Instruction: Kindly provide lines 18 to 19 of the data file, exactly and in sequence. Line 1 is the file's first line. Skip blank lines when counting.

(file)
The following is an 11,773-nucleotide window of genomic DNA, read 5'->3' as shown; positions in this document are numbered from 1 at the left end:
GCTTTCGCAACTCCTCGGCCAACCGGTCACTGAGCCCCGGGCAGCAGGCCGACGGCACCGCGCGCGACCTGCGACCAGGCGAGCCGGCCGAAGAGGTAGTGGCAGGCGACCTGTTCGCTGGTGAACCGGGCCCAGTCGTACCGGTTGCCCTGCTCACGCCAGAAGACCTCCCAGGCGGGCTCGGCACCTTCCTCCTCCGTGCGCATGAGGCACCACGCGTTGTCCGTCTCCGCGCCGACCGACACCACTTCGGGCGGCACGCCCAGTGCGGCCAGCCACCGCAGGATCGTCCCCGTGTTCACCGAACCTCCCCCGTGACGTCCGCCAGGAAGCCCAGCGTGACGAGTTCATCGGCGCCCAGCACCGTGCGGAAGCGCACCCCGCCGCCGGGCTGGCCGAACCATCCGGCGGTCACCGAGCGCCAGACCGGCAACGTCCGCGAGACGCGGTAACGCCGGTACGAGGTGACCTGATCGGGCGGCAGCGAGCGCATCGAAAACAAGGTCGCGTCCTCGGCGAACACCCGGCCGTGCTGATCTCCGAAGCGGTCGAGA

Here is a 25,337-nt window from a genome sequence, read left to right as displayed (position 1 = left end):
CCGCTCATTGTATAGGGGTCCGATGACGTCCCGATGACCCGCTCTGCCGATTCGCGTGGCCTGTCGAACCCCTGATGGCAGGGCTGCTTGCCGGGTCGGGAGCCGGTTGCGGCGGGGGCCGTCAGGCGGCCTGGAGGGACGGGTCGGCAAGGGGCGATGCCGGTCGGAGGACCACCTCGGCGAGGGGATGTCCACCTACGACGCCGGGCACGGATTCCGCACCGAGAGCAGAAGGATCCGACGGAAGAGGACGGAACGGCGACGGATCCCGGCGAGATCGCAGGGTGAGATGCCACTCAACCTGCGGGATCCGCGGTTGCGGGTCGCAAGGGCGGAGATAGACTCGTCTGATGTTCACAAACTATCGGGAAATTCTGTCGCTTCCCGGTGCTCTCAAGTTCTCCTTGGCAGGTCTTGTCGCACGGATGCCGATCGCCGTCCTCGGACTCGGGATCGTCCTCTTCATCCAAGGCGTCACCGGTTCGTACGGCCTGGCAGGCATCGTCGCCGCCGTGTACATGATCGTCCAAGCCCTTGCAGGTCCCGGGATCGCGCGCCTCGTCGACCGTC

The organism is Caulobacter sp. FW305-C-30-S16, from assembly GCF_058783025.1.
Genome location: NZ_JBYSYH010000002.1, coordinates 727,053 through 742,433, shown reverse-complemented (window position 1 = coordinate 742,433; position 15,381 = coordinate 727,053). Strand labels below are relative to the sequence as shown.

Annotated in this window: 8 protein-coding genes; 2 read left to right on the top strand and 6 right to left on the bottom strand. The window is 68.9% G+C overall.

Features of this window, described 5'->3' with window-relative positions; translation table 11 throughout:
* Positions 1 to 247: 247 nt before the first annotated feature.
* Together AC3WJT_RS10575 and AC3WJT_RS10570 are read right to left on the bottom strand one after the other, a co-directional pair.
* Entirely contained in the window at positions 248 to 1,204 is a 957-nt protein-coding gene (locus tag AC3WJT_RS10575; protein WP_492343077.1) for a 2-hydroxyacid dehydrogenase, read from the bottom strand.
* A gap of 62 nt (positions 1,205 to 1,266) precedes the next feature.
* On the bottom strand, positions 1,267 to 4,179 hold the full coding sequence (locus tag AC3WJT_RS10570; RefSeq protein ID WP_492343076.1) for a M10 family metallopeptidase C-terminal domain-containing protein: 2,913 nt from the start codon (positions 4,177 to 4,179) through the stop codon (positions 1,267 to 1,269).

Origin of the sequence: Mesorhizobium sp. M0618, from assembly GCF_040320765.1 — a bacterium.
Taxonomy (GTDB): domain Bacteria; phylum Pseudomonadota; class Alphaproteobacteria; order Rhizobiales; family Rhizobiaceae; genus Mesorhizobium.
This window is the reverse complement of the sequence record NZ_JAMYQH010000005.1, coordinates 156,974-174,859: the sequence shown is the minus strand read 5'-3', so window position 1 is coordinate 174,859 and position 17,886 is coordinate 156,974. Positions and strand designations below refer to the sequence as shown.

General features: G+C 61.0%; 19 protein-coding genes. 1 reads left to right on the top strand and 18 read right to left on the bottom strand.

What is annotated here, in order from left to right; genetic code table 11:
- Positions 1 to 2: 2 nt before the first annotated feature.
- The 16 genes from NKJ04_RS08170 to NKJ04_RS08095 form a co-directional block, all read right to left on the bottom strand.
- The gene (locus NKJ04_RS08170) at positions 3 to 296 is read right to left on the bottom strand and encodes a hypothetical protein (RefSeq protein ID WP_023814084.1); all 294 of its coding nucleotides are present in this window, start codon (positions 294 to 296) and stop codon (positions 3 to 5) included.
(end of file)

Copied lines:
What is annotated here, in order from left to right; genetic code table 11:
- Positions 1 to 2: 2 nt before the first annotated feature.